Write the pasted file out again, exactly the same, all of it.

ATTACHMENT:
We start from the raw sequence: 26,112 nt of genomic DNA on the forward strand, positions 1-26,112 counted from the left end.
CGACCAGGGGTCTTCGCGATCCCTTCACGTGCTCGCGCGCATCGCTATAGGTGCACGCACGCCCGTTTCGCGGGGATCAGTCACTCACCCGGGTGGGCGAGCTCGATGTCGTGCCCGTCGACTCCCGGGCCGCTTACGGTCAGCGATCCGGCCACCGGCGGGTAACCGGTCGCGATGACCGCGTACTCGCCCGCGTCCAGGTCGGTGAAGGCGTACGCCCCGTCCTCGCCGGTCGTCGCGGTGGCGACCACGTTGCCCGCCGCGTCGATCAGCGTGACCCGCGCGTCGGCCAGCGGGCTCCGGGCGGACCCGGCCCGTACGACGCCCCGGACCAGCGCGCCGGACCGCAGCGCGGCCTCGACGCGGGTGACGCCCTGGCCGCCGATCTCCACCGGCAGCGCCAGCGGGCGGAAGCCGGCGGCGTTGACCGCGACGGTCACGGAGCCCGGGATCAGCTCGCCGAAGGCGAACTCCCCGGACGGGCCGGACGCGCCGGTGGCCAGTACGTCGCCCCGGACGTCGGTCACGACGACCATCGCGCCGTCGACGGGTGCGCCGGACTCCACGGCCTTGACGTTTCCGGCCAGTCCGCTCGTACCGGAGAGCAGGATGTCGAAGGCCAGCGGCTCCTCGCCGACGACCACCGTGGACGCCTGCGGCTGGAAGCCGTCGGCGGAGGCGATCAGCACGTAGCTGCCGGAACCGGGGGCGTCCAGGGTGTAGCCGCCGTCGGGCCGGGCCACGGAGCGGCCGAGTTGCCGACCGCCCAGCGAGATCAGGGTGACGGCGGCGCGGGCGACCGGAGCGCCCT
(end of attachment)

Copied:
We start from the raw sequence: 26,112 nt of genomic DNA on the forward strand, positions 1-26,112 counted from the left end.
CGACCAGGGGTCTTCGCGATCCCTTCACGTGCTCGCGCGCATCGCTATAGGTGCACGCACGCCCGTTTCGCGGGGATCAGTCACTCACCCGGGTGGGCGAGCTCGATGTCGTGCCCGTCGACTCCCGGGCCGCTTACGGTCAGCGATCCGGCCACCGGCGGGTAACCGGTCGCGATGACCGCGTACTCGCCCGCGTCCAGGTCGGTGAAGGCGTACGCCCCGTCCTCGCCGGTCGTCGCGGTGGCGACCACGTTGCCCGCCGCGTCGATCAGCGTGACCCGCGCGTCGGCCAGCGGGCTCCGGGCGGACCCGGCCCGTACGACGCCCCGGACCAGCGCGCCGGACCGCAGCGCGGCCTCGACGCGGGTGACGCCCTGGCCGCCGATCTCCACCGGCAGCGCCAGCGGGCGGAAGCCGGCGGCGTTGACCGCGACGGTCACGGAGCCCGGGATCAGCTCGCCGAAGGCGAACTCCCCGGACGGGCCGGACGCGCCGGTGGCCAGTACGTCGCCCCGGACGTCGGTCACGACGACCATCGCGCCGTCGACGGGTGCGCCGGACTCCACGGCCTTGACGTTTCCGGCCAGTCCGCTCGTACCGGAGAGCAGGATGTCGAAGGCCAGCGGCTCCTCGCCGACGACCACCGTGGACGCCTGCGGCTGGAAGCCGTCGGCGGAGGCGATCAGCACGTAGCTGCCGGAACCGGGGGCGTCCAGGGTGTAGCCGCCGTCGGGCCGGGCCACGGAGCGGCCGAGTTGCCGACCGCCCAGCGAGATCAGGGTGACGGCGGCGCGGGCGACCGGAGCGCCCT